The Mike Bloomberg third term boomlet apparently doesn't extend past a certain townhouse on 79th Street. As Michael Goodwin writes yesterday: "To seek that third term, Bloomberg would first have to find a way around the two-term limit voters approved twice. And he'll have a lot of explaining to do about flip-flopping on a law he has supported since he entered public life."
What we're hoping for is that Mayor Mike continues this little play act long enough so that others, besides Goodwin, really start to evaluate this mayor's tenure. There's nothing like a little dose of hypocrisy to get the press juices flowing. As Goodwin points out: "The sad thing is that Bloomberg, in his frequent support of term limits, made the most compelling arguments about why they are good for the public. To wit, nobody is indispensable, incumbents have too much of an advantage and new eyes bring new ideas."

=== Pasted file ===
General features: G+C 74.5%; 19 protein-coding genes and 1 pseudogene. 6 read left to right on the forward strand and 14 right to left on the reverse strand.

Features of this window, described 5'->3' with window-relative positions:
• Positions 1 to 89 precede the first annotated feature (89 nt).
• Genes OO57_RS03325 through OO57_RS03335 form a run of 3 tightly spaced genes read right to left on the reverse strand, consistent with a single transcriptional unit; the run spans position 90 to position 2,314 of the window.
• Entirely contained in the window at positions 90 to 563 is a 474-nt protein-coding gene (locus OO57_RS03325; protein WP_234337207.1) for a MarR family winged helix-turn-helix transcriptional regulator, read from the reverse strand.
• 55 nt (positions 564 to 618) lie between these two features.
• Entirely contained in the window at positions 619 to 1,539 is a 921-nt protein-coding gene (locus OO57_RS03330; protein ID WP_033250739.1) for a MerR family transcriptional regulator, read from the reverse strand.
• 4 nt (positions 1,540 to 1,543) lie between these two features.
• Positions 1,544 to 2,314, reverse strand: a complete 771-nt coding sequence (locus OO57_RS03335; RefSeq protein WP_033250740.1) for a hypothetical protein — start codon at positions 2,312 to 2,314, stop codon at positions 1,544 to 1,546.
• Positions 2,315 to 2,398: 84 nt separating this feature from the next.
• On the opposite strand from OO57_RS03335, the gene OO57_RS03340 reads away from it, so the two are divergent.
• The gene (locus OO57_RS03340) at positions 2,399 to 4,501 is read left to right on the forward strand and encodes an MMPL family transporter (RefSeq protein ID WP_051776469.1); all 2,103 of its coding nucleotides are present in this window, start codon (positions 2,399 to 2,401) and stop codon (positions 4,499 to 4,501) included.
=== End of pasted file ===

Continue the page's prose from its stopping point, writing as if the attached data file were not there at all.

The more folks look, the less indispensable Bloomberg will appear. Here's Mike in his own words: "The little you lose in experience you more than make up in terms of fresh ideas. I don't know of any company that would allow their people to stay doing the same thing for long periods of time."
The whole Bloomberg act is getting tiring in the extreme. Not only do we need fresh ideas, we need actual ideas-the mayor brought nothing new to the task seven years ago, and what we really need is someone who will tackle the necessary job of streamlining government, making it both less unwieldy and more effecient (DOB anyone?). And lowering the city's tax burden would be a corrolary of this effort; an idea that Bloomberg the taxer always saw as foreign.